What Retailers Need to Know Before Conducting Market Research

Retail, specifically e-commerce retail, has been growing for quite some time and a lot of companies have taken advantage of this growth as they move toward more digital marketing strategies—some forgoing a brick and mortar store and traditional advertising completely.

There’s a lot of information available on retail consumer behavior, but retailers and their brands should also be conducting their own research in order to attract more customers. To start, retailers can keep in mind these three things before leveraging market research.

1. Online Makes It Global

More consumers are turning to aggregate retailers to fulfill their online shopping needs—often due to the greater variety of products and better deals. But this usually means that consumers have access to more items than what’s available in their country—thus they become global shoppers on a much more frequent basis.

Access to global products means more consumers are cross-border or borderless shopping, and that means companies have to account for a potential global strategy to their digital retail marketing and e-commerce efforts. Essentially, a retail strategy can mean a global strategy, so understanding where a product is sold online and testing the success of that product through multi-country research can help improve or develop the right approach.

2. Omnichannel Strategies Are Influential

Omnichannel shopping refers to consumers who are browsing and purchasing products in-store and online. However, with the rise of online retail, this expands past just brick and mortar and e-commerce channels. Today, omnichannel shopping can refer to a variety of digital channels like direct to consumer sites, social media, B2B retailer sites, and marketplaces like Amazon, eBay, and Craigslist. This trend is taking hold in a variety of ways from webrooming and showrooming to click and collect to social media in-app purchasing.

As a result, incorporating more market research into a digital and in-store strategy to help understand what channels your consumers are using to both browse and purchase products is ideal. For example, consumers usually browse and research online before purchasing in-store for categories like electronics, furniture, automotive, entertainment, apparel, and health and wellness.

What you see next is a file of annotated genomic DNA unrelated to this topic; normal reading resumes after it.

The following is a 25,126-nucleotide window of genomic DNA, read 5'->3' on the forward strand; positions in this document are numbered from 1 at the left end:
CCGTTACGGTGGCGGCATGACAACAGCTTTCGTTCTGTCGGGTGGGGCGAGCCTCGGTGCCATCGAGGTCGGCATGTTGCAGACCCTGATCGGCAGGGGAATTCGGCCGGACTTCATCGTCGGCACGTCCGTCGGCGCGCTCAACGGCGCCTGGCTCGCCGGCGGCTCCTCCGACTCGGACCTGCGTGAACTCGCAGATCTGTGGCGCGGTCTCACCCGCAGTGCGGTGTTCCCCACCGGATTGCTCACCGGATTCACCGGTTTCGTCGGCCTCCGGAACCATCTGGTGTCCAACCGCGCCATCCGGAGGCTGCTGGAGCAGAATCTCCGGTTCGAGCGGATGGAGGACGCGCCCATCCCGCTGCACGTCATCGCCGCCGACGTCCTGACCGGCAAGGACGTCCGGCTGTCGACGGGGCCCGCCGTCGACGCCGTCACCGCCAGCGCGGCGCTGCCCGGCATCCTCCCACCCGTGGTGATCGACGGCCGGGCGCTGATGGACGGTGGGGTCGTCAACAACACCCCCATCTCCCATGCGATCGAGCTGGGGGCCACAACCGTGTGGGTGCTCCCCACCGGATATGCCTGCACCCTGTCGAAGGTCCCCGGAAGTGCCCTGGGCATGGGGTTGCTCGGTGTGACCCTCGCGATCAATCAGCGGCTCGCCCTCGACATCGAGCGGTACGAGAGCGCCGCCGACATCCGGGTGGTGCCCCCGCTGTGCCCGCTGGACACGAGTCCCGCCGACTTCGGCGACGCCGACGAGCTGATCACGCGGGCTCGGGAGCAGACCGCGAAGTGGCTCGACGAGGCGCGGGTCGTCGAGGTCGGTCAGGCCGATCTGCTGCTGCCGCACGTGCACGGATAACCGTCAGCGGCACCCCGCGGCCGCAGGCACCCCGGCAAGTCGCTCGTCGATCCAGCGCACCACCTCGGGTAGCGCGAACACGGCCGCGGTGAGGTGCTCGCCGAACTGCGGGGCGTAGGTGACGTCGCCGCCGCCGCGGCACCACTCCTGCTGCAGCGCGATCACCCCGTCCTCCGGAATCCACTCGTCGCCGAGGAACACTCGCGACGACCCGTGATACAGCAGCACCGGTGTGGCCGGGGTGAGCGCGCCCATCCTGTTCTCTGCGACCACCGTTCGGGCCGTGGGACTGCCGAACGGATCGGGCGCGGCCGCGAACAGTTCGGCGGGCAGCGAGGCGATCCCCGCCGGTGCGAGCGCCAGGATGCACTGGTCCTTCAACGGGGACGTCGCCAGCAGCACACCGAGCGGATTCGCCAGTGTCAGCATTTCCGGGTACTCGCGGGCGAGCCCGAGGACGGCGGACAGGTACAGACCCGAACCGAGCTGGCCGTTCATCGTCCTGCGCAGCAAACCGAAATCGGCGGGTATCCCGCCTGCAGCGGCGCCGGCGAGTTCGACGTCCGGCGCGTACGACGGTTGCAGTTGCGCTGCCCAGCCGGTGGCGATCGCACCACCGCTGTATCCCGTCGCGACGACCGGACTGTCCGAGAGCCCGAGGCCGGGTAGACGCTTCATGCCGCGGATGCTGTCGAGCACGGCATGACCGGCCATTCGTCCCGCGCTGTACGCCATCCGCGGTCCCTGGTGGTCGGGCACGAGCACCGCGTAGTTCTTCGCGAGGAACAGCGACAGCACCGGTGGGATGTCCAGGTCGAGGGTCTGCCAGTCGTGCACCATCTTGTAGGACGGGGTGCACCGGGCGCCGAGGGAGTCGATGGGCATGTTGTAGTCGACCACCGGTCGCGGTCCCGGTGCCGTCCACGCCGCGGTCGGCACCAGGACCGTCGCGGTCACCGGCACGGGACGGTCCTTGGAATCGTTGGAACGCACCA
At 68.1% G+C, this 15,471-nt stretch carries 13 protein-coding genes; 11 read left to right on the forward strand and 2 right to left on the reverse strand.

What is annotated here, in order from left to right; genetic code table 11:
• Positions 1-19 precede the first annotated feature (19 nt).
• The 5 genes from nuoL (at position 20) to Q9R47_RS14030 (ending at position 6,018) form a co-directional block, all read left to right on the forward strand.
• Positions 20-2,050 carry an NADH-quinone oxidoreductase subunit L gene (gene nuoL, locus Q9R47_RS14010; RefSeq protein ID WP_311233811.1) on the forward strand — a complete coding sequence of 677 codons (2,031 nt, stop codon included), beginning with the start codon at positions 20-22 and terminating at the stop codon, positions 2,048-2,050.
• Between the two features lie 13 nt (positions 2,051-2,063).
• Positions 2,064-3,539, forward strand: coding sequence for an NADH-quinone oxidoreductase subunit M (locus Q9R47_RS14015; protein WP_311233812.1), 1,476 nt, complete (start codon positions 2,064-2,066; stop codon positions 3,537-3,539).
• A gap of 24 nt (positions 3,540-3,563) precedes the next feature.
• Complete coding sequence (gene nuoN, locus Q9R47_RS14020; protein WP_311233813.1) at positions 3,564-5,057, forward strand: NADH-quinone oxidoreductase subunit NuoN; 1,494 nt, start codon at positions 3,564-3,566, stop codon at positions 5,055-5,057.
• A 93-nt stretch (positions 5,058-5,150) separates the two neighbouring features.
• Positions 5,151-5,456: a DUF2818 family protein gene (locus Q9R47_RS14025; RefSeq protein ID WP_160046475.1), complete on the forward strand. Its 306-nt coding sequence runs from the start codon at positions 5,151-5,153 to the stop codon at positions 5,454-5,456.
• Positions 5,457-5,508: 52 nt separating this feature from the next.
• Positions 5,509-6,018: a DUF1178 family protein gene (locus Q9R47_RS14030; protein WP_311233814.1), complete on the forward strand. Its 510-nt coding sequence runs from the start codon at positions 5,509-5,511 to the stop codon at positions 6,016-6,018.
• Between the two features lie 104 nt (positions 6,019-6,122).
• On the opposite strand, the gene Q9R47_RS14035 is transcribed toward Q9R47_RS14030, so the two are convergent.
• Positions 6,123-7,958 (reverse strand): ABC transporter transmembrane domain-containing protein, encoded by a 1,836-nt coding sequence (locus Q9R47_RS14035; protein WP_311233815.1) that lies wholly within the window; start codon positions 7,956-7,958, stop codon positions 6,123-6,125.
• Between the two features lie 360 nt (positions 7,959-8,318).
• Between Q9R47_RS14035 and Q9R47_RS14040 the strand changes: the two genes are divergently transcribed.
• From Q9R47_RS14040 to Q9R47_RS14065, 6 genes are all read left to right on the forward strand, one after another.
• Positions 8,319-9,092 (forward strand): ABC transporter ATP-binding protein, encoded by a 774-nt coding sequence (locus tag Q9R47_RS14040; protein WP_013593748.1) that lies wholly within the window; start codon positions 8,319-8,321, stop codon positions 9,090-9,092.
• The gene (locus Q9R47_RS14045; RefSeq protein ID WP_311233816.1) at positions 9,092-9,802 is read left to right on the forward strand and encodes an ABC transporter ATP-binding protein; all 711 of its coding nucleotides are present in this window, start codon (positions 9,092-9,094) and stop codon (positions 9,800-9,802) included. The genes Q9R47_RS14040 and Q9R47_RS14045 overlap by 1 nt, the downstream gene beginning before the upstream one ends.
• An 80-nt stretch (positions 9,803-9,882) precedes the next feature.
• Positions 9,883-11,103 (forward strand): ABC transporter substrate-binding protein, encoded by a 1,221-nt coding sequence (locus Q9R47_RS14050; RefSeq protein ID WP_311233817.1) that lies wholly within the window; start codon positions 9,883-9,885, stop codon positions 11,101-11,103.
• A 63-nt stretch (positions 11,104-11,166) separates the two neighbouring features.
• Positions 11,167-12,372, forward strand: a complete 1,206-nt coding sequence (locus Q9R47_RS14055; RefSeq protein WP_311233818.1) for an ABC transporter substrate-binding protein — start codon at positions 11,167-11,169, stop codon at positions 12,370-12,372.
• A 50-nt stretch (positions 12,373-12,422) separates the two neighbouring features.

Companies, whether they have product online, in-store, or both, should look to understand how their consumers are shopping or researching online in conjunction with in-store activities. Research tactics like mobile shop-alongs or video response can generate insight into this behavior. Gaining this knowledge and what activities are taking place online and offline allows brands to develop more comprehensive targeting campaigns and increase top-of-mind awareness.

3. Consumers are More than Just People Who Buy Your Product

Many retail brands already take advantage of personalization techniques in order to identify and resonate with consumers on a deeper level. Conducting research that explores consumers outside of just buying your product or shopping your category could provide the insights you need to take your personalization and retail marketing strategy to the next level. For example, market research methodologies that combine survey data and big data can gather the information retailers need to not only learn who their customer is, but how to target and activate them by incorporating their key personality attributes and behavioral data related to their media consumption, lifestyle, and habits.

Regardless of where retailers are at in their market research strategy, factoring in these three things will help create a multi-channel, global but targeted mindset that could help drive growth in their space.

To see an example of how an athletic retailer used a solution that combines survey and big data to better understand the category as a whole and what opportunities they had to take advantage of with a certain audience, download the infographic below.

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